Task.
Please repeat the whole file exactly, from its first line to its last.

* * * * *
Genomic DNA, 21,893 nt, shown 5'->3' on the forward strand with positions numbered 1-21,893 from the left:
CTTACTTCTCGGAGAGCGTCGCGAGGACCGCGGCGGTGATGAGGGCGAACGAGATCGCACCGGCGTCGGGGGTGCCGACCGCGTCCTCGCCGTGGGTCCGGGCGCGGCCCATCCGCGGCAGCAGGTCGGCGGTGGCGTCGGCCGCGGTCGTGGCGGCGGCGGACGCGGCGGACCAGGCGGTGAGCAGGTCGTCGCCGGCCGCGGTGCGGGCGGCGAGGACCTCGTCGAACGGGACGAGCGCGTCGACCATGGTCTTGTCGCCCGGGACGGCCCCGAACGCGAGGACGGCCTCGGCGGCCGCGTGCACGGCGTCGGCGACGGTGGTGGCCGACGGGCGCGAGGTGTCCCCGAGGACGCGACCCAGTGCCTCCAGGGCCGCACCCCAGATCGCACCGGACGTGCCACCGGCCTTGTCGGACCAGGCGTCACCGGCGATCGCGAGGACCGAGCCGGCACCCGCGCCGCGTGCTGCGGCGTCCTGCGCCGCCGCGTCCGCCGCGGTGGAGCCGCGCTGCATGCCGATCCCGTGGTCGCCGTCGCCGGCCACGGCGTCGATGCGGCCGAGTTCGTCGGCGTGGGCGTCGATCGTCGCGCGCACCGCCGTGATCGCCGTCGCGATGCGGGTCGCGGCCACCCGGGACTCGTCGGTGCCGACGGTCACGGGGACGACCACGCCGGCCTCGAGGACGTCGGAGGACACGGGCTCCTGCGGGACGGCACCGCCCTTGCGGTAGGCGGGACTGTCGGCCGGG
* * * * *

Genomic DNA, 21,893 nt, shown 5'->3' on the forward strand with positions numbered 1-21,893 from the left:
CTTACTTCTCGGAGAGCGTCGCGAGGACCGCGGCGGTGATGAGGGCGAACGAGATCGCACCGGCGTCGGGGGTGCCGACCGCGTCCTCGCCGTGGGTCCGGGCGCGGCCCATCCGCGGCAGCAGGTCGGCGGTGGCGTCGGCCGCGGTCGTGGCGGCGGCGGACGCGGCGGACCAGGCGGTGAGCAGGTCGTCGCCGGCCGCGGTGCGGGCGGCGAGGACCTCGTCGAACGGGACGAGCGCGTCGACCATGGTCTTGTCGCCCGGGACGGCCCCGAACGCGAGGACGGCCTCGGCGGCCGCGTGCACGGCGTCGGCGACGGTGGTGGCCGACGGGCGCGAGGTGTCCCCGAGGACGCGACCCAGTGCCTCCAGGGCCGCACCCCAGATCGCACCGGACGTGCCACCGGCCTTGTCGGACCAGGCGTCACCGGCGATCGCGAGGACCGAGCCGGCACCCGCGCCGCGTGCTGCGGCGTCCTGCGCCGCCGCGTCCGCCGCGGTGGAGCCGCGCTGCATGCCGATCCCGTGGTCGCCGTCGCCGGCCACGGCGTCGATGCGGCCGAGTTCGTCGGCGTGGGCGTCGATCGTCGCGCGCACCGCCGTGATCGCCGTCGCGATGCGGGTCGCGGCCACCCGGGACTCGTCGGTGCCGACGGTCACGGGGACGACCACGCCGGCCTCGAGGACGTCGGAGGACACGGGCTCCTGCGGGACGGCACCGCCCTTGCGGTAGGCGGGACTGTCGGCCGGG